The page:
--

Gaffr



doberman

Posted: Fri, Mar 1, 2019, 21:20

Brilliant. Thanks for the help Gaffr!



Steve Dan

Posted: Fri, Mar 1, 2019, 21:33

Hello doberman.
That was a first class suggestion from Gaffr and I'd say it would definitely be plan A.
I will just add this.
You may well have been blown away by the videos of the northern GR20 but in reality, once your boots are on the trail, you will find that that the whole route winds it's way through some spectacular and memorable wilderness.
Starting from Conca, you would no longer have to worry about snow conditions, have fewer concerns about your girlfriend's fear of heights and at the end of stage one, Refuge Paliri is in a wonderfull setting, tucked in beside the granite cliffs of Bavella. From here, taking the alpine variant through the Bavella needles on stage two, over Alcudina, across the Cuscioni Plateau and scrambling along the Arete de Monda to reach Usiolu on stage three, scrambling and opportunities to climb a peak or two en-route to Prati or Verdi on a long stage four and an option to take the alpine variant ( snow permitting) over Renoso on stage five would be quite enough to keep even the most seasoned hiker happy.
A relatively easy stage six from Campanelle would see you at Vizzavona in time for an afternoon train down to Bastia. As an alternative, shorter trip, you can head down to Cozzano from The Col de Laparo and catch the early morning bus to Ajaccio.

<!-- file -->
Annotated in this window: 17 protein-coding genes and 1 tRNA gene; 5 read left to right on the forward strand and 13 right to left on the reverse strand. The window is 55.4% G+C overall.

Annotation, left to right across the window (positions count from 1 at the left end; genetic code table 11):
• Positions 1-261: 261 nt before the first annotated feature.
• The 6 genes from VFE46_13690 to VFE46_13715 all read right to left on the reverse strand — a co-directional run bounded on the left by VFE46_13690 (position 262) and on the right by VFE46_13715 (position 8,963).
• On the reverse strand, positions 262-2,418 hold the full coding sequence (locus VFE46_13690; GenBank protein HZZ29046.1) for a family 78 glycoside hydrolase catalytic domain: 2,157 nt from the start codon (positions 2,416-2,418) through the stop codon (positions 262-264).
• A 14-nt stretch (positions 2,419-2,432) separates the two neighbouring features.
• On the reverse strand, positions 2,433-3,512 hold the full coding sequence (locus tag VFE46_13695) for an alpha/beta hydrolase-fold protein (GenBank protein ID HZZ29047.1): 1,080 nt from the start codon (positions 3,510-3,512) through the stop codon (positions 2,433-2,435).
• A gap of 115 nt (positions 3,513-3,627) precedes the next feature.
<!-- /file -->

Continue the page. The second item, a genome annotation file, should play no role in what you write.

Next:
Finally, snow or no snow, take your poles. Most of the decents on the GR20 are loose, rocky knee crunchers.
Steve.



doberman

Posted: Sat, Mar 2, 2019, 0:02

Thank you very much Steve. I am unfamiliar with the south route as have been concentrating most on what Gaffr suggested. I will definitely look into your suggestion - sounds excellent.

I've read about early June snow conditions from years of forum posts on here and it seems the Breche de Capitellu to Bocca alle Porte will definitely be too hazardous. We have very little experience in snowfields and don't want to risk it.

Does anybody know if it is possible to get from Breche de Capitellu to Lac du Melo and then back up to Petra Piana to avoid the dangerous crossing and all the snow?



Gaffr

Posted: Wed, Mar 6, 2019, 9:20

Hello,
Conditions can be very different in June....see the images of the Breche de Capitellu area in 2007 compared with that I found in 2013.